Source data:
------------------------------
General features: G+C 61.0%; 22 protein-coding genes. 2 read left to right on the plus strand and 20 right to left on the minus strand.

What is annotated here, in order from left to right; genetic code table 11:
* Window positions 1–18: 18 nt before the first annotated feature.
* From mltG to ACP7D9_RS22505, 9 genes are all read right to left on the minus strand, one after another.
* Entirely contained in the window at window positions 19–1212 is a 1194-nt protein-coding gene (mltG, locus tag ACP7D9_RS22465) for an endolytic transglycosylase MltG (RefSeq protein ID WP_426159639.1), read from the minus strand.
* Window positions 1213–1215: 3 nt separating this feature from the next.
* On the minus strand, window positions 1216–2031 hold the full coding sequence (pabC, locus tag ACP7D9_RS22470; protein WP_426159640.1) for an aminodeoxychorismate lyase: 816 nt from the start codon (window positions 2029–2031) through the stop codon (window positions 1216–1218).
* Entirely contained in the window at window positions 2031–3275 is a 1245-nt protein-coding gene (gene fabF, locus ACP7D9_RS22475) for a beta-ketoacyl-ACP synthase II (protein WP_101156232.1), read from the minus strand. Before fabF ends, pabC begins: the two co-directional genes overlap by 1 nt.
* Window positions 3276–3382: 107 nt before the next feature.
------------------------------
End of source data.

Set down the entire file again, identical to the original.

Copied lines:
General features: G+C 61.0%; 22 protein-coding genes. 2 read left to right on the plus strand and 20 right to left on the minus strand.

What is annotated here, in order from left to right; genetic code table 11:
* Window positions 1–18: 18 nt before the first annotated feature.
* From mltG to ACP7D9_RS22505, 9 genes are all read right to left on the minus strand, one after another.
* Entirely contained in the window at window positions 19–1212 is a 1194-nt protein-coding gene (mltG, locus tag ACP7D9_RS22465) for an endolytic transglycosylase MltG (RefSeq protein ID WP_426159639.1), read from the minus strand.
* Window positions 1213–1215: 3 nt separating this feature from the next.
* On the minus strand, window positions 1216–2031 hold the full coding sequence (pabC, locus tag ACP7D9_RS22470; protein WP_426159640.1) for an aminodeoxychorismate lyase: 816 nt from the start codon (window positions 2029–2031) through the stop codon (window positions 1216–1218).
* Entirely contained in the window at window positions 2031–3275 is a 1245-nt protein-coding gene (gene fabF, locus ACP7D9_RS22475) for a beta-ketoacyl-ACP synthase II (protein WP_101156232.1), read from the minus strand. Before fabF ends, pabC begins: the two co-directional genes overlap by 1 nt.
* Window positions 3276–3382: 107 nt before the next feature.